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SNIS 8th annual meeting oral abstracts
O-034 Criteria for assessment of endovasal techniques for idiopathic intracranial hypertension (IIH)
  1. A Mironov
  1. Department of Radiology, Creighton University Medical Center, Omaha, Nebraska, USA

Abstract

Purpose The debate about the effect of venous sinus outflow improvement in IIH—does it simply mitigate a consequence of primary raised intracranial pressure, or does it address the cause of raised intracranial pressure itself remains controversial. With reference to this question, we present the evaluation of endovascular manomentry and treatment in 12 patients with refractory IIH.

Materials and Methods All patients (11 f, 1 m; 16 to 34-year-old; BMI kg/m2: 20–85) were referred with history of progressive headache, visual disturbance, or change of personality. They underwent MRI, MRV, catheter phlebography, and manometry of dural sinuses (pullback pressure measurement in multiple locations between the sagittal sinus and superior vena cava). In 6 cases, percutaneous angioplasties of dural sinuses with compliant balloons (4 and 4.5 mm) were considered.

Results The opening lumbar CSF pressure has been elevated in all patients between 30 cm 120 cm H2O. The venography (MRV, conventional) revealed subtle stenotic lesions of lateral sinuses in all cases. Regarding the gradients across the sinus stenosis (AG), the cases were divided in 3 groups: I. AG up to 15 mm Hg—6 cases (4, 6, 7, 8, 9, 12 mm); II. AG up to 30 mm Hg—4 cases (21, 25, 26, 30 mm); III. Ag above 30 mm Hg—2 cases (50, 35 mm). Angioplasties were performed for patients in II and III group. In 4 cases (JV/jugular vein pressure 8, 10, 12, 16 mm Hg) there was a durable dramatic improvement with resolving of symptoms. In 2 cases (JV pressure 22 and 24 mm Hg) there was transitory improvement.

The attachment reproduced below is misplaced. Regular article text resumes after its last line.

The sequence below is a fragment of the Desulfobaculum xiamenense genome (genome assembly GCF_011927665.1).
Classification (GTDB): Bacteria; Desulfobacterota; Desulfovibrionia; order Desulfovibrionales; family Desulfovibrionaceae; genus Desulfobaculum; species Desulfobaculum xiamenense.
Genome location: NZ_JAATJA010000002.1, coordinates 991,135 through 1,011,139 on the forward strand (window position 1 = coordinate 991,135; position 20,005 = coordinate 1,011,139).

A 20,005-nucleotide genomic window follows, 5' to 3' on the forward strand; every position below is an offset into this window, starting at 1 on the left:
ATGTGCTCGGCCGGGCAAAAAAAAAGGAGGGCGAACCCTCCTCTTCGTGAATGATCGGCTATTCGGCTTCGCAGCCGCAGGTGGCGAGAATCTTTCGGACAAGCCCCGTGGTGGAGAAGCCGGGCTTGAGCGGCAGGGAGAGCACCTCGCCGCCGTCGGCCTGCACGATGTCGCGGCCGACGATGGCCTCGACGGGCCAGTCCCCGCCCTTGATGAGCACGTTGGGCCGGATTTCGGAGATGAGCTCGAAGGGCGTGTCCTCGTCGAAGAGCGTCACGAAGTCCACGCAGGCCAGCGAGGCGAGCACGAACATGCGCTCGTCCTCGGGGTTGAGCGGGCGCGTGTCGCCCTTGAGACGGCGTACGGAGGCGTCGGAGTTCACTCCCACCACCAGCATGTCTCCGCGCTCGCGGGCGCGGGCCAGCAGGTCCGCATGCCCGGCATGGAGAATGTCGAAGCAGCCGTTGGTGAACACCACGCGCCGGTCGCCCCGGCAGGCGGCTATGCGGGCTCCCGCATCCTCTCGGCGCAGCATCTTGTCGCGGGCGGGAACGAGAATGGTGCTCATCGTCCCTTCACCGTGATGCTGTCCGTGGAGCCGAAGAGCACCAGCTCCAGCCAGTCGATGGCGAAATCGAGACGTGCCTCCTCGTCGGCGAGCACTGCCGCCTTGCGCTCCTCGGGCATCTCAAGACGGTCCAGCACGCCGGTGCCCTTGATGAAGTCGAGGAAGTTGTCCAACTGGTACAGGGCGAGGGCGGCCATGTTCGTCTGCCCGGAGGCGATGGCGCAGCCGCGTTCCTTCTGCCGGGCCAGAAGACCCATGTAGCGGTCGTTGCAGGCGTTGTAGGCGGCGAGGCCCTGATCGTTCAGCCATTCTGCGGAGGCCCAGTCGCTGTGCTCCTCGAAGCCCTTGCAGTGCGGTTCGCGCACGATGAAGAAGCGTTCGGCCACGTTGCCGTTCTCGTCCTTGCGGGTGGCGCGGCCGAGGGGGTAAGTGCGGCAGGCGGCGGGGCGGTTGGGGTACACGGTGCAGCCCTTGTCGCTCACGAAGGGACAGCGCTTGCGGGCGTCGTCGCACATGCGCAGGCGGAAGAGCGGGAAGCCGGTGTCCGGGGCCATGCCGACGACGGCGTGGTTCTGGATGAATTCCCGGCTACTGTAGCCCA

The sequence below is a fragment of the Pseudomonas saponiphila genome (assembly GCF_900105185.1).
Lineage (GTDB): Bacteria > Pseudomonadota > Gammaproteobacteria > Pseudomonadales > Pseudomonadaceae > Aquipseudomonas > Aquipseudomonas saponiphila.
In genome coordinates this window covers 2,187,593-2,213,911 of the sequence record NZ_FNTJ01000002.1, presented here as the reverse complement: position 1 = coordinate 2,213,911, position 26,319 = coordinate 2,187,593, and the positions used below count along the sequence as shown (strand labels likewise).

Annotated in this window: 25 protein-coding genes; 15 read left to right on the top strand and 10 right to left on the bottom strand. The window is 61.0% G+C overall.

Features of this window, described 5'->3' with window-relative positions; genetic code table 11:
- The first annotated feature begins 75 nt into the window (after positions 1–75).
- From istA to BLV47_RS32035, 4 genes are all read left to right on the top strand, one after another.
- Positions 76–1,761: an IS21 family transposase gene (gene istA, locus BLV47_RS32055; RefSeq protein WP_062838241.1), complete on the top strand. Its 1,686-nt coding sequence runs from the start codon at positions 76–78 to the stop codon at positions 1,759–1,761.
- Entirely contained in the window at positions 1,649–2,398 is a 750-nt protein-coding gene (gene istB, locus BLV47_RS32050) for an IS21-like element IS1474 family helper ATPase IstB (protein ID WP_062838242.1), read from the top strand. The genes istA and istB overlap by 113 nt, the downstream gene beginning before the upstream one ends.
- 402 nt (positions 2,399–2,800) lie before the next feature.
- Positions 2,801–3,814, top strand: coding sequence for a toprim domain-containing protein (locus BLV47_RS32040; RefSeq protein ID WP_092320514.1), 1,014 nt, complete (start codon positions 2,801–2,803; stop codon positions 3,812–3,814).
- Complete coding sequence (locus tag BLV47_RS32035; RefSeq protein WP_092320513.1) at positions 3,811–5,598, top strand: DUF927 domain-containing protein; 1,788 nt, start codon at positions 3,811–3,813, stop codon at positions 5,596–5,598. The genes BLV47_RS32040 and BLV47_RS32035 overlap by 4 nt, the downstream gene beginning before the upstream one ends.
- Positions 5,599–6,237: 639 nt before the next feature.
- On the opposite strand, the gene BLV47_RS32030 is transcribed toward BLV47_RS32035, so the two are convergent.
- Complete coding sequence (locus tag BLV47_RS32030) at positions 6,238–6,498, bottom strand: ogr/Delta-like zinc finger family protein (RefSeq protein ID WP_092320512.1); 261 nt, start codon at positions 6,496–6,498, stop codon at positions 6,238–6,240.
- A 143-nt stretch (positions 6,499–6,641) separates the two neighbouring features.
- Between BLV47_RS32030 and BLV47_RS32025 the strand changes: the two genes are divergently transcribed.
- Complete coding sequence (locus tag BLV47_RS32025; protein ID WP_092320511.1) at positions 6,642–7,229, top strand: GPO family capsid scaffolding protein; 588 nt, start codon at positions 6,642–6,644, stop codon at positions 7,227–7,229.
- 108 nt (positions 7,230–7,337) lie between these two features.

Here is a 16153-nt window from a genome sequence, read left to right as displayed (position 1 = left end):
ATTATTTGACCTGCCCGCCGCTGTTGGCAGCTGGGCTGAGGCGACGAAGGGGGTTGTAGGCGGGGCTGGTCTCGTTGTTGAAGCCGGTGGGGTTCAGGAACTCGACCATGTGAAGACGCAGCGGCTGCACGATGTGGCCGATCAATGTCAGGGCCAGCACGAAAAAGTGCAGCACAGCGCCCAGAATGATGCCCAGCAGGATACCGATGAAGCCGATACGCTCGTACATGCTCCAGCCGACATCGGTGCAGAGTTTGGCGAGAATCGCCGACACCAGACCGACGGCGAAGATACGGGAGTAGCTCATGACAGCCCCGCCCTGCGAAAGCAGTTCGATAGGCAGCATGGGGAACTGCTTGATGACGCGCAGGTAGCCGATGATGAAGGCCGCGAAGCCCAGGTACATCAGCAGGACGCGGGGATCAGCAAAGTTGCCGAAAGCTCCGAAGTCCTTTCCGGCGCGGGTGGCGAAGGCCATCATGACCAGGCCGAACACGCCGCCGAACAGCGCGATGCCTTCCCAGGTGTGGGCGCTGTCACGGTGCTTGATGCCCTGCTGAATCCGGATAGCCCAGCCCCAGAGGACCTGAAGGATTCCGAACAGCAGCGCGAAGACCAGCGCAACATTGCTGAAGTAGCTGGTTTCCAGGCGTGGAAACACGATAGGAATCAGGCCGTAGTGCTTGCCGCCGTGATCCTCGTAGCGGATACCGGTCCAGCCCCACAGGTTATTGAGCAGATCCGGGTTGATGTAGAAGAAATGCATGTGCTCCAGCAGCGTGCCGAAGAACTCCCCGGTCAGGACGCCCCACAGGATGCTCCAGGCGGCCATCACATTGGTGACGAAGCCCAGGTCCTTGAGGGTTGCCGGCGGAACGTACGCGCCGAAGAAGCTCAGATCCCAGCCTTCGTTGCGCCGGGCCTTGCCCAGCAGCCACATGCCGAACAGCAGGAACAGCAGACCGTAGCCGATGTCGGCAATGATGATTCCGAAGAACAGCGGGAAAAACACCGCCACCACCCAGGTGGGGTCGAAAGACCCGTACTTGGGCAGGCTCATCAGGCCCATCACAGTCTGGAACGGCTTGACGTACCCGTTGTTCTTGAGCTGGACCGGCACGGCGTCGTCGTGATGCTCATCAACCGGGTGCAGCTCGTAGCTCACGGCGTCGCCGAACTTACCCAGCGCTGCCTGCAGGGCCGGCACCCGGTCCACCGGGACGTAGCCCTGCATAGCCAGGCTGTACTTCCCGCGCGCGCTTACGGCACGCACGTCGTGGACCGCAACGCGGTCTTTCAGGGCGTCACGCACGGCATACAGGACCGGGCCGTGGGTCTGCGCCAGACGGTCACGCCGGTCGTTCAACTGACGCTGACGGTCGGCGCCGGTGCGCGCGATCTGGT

Conclusion The consideration for balloon angioplasty was predicated on the notion that venous outflow obstruction plays some part in the etiology of symptoms and signs in patients with IIH. Those with considerable durable improvement included cases with distinct elevated AG (50, 35, 25, 21 mm Hg) and moderate elevation of JV pressure (8, 10, 12, 16 mm). These with lack of clinical efficacy included cases with elevated AG (26, 30 mm Hg), but also with distinct JV pressure (22, 24 mm Hg). All of the treated patients had AG above 21 mm Hg, but only those with JV pressure below 16 mm Hg responded extremely well. The group I was considered for medical therapy, because AG below 15 mm Hg seems not predictable for successful treatment. Perhaps some cases of IIH are exacerbated by a coexistent effect of pre-existent anatomic narrowing of the lateral sinuses with elevated across gradients, and perfusion improvement breaks the iterative cycle. The lack of clinical response after angioplasty (or stenting) reflects probably on the both: the lack of exposed AG, and the elevation of JV pressure due to central venous pressure elevation. Alternatively, IIH may include two populations: one truly idiopathic (with central venous pressure elevation, without associated sinus flow obstruction, not responding to angioplasty), and the other with additional exacerbated IIH by preexistent venous outflow obstruction (responding to angioplasty). This would have clear implications for clinical management.

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